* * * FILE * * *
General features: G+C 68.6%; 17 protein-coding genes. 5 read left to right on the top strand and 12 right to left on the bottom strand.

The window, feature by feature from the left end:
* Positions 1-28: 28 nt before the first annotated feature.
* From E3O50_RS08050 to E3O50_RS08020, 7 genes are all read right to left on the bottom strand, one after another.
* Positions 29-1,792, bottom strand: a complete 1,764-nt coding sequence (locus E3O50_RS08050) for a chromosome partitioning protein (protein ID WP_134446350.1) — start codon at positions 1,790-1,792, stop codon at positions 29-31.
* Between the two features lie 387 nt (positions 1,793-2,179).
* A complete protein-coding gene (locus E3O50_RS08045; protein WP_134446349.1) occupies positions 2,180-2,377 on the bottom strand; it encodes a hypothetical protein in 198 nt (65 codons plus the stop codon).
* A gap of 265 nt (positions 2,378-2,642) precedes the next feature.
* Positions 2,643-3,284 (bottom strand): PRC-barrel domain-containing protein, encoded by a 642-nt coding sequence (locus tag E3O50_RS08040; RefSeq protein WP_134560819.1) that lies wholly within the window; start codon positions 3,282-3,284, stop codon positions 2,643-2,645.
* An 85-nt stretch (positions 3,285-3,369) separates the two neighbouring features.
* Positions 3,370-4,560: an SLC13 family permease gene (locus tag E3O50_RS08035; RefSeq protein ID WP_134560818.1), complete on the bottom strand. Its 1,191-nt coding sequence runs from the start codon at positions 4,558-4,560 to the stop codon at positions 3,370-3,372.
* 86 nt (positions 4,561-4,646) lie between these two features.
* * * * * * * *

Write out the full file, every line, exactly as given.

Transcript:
General features: G+C 68.6%; 17 protein-coding genes. 5 read left to right on the top strand and 12 right to left on the bottom strand.

The window, feature by feature from the left end:
* Positions 1-28: 28 nt before the first annotated feature.
* From E3O50_RS08050 to E3O50_RS08020, 7 genes are all read right to left on the bottom strand, one after another.
* Positions 29-1,792, bottom strand: a complete 1,764-nt coding sequence (locus E3O50_RS08050) for a chromosome partitioning protein (protein ID WP_134446350.1) — start codon at positions 1,790-1,792, stop codon at positions 29-31.
* Between the two features lie 387 nt (positions 1,793-2,179).
* A complete protein-coding gene (locus E3O50_RS08045; protein WP_134446349.1) occupies positions 2,180-2,377 on the bottom strand; it encodes a hypothetical protein in 198 nt (65 codons plus the stop codon).
* A gap of 265 nt (positions 2,378-2,642) precedes the next feature.
* Positions 2,643-3,284 (bottom strand): PRC-barrel domain-containing protein, encoded by a 642-nt coding sequence (locus tag E3O50_RS08040; RefSeq protein WP_134560819.1) that lies wholly within the window; start codon positions 3,282-3,284, stop codon positions 2,643-2,645.
* An 85-nt stretch (positions 3,285-3,369) separates the two neighbouring features.
* Positions 3,370-4,560: an SLC13 family permease gene (locus tag E3O50_RS08035; RefSeq protein ID WP_134560818.1), complete on the bottom strand. Its 1,191-nt coding sequence runs from the start codon at positions 4,558-4,560 to the stop codon at positions 3,370-3,372.
* 86 nt (positions 4,561-4,646) lie between these two features.